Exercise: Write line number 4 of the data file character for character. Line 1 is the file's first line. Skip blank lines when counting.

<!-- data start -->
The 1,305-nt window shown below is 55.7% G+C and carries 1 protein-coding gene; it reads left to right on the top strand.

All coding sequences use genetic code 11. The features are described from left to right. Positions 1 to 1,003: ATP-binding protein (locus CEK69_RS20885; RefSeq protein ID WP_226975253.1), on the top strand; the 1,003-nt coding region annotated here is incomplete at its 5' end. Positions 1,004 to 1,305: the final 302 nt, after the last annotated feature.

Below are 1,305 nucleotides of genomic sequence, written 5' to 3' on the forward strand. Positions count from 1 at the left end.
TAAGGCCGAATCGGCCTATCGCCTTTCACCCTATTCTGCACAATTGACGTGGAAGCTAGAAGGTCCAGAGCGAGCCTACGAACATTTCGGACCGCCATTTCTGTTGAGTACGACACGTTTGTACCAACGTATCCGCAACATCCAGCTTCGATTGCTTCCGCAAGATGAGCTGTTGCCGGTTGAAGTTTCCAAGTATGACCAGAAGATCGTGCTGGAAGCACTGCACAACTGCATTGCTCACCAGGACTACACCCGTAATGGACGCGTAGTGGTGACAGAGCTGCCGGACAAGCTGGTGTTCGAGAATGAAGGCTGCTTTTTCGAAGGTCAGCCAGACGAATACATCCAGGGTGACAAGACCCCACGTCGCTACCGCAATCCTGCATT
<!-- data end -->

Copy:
TAAGGCCGAATCGGCCTATCGCCTTTCACCCTATTCTGCACAATTGACGTGGAAGCTAGAAGGTCCAGAGCGAGCCTACGAACATTTCGGACCGCCATTTCTGTTGAGTACGACACGTTTGTACCAACGTATCCGCAACATCCAGCTTCGATTGCTTCCGCAAGATGAGCTGTTGCCGGTTGAAGTTTCCAAGTATGACCAGAAGATCGTGCTGGAAGCACTGCACAACTGCATTGCTCACCAGGACTACACCCGTAATGGACGCGTAGTGGTGACAGAGCTGCCGGACAAGCTGGTGTTCGAGAATGAAGGCTGCTTTTTCGAAGGTCAGCCAGACGAATACATCCAGGGTGACAAGACCCCACGTCGCTACCGCAATCCTGCATT